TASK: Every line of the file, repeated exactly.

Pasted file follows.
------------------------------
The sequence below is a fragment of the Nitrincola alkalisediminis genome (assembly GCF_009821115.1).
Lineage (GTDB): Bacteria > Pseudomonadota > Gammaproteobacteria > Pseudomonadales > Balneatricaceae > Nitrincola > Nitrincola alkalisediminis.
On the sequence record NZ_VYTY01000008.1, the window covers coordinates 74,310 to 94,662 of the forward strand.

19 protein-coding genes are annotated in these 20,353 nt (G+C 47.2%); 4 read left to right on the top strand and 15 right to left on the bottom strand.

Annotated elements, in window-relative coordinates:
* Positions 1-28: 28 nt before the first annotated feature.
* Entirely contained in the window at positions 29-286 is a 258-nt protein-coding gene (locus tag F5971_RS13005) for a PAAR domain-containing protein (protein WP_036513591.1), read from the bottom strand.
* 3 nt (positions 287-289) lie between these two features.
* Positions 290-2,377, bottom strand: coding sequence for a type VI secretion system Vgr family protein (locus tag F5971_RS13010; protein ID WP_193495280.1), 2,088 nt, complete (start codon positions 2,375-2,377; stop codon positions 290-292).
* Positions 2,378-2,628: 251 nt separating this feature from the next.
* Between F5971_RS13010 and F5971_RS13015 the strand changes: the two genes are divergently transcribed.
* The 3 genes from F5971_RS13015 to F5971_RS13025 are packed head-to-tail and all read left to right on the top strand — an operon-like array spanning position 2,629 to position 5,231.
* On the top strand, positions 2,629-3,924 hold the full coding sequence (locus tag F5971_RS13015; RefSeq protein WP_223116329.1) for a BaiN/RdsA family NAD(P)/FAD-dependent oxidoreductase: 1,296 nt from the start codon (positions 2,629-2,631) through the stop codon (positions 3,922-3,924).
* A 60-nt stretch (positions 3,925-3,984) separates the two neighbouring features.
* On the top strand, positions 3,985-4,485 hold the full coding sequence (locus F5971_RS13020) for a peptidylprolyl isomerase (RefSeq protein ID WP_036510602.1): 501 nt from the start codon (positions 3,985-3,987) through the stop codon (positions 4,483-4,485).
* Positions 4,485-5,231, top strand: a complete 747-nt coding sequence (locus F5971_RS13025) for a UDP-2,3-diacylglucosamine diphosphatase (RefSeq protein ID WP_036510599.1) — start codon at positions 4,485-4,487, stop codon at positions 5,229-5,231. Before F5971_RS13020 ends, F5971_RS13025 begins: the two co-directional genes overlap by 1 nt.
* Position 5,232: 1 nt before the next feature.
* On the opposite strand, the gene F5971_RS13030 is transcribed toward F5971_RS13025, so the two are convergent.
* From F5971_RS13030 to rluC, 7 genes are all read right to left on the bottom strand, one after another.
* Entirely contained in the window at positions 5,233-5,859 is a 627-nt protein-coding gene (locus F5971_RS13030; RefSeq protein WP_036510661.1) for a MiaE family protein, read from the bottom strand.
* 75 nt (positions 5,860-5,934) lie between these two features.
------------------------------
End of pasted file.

The sequence below is a fragment of the Nitrincola alkalisediminis genome (assembly GCF_009821115.1).
Lineage (GTDB): Bacteria > Pseudomonadota > Gammaproteobacteria > Pseudomonadales > Balneatricaceae > Nitrincola > Nitrincola alkalisediminis.
On the sequence record NZ_VYTY01000008.1, the window covers coordinates 74,310 to 94,662 of the forward strand.

19 protein-coding genes are annotated in these 20,353 nt (G+C 47.2%); 4 read left to right on the top strand and 15 right to left on the bottom strand.

Annotated elements, in window-relative coordinates:
* Positions 1-28: 28 nt before the first annotated feature.
* Entirely contained in the window at positions 29-286 is a 258-nt protein-coding gene (locus tag F5971_RS13005) for a PAAR domain-containing protein (protein WP_036513591.1), read from the bottom strand.
* 3 nt (positions 287-289) lie between these two features.
* Positions 290-2,377, bottom strand: coding sequence for a type VI secretion system Vgr family protein (locus tag F5971_RS13010; protein ID WP_193495280.1), 2,088 nt, complete (start codon positions 2,375-2,377; stop codon positions 290-292).
* Positions 2,378-2,628: 251 nt separating this feature from the next.
* Between F5971_RS13010 and F5971_RS13015 the strand changes: the two genes are divergently transcribed.
* The 3 genes from F5971_RS13015 to F5971_RS13025 are packed head-to-tail and all read left to right on the top strand — an operon-like array spanning position 2,629 to position 5,231.
* On the top strand, positions 2,629-3,924 hold the full coding sequence (locus tag F5971_RS13015; RefSeq protein WP_223116329.1) for a BaiN/RdsA family NAD(P)/FAD-dependent oxidoreductase: 1,296 nt from the start codon (positions 2,629-2,631) through the stop codon (positions 3,922-3,924).
* A 60-nt stretch (positions 3,925-3,984) separates the two neighbouring features.
* On the top strand, positions 3,985-4,485 hold the full coding sequence (locus F5971_RS13020) for a peptidylprolyl isomerase (RefSeq protein ID WP_036510602.1): 501 nt from the start codon (positions 3,985-3,987) through the stop codon (positions 4,483-4,485).
* Positions 4,485-5,231, top strand: a complete 747-nt coding sequence (locus F5971_RS13025) for a UDP-2,3-diacylglucosamine diphosphatase (RefSeq protein ID WP_036510599.1) — start codon at positions 4,485-4,487, stop codon at positions 5,229-5,231. Before F5971_RS13020 ends, F5971_RS13025 begins: the two co-directional genes overlap by 1 nt.
* Position 5,232: 1 nt before the next feature.
* On the opposite strand, the gene F5971_RS13030 is transcribed toward F5971_RS13025, so the two are convergent.
* From F5971_RS13030 to rluC, 7 genes are all read right to left on the bottom strand, one after another.
* Entirely contained in the window at positions 5,233-5,859 is a 627-nt protein-coding gene (locus F5971_RS13030; RefSeq protein WP_036510661.1) for a MiaE family protein, read from the bottom strand.
* 75 nt (positions 5,860-5,934) lie between these two features.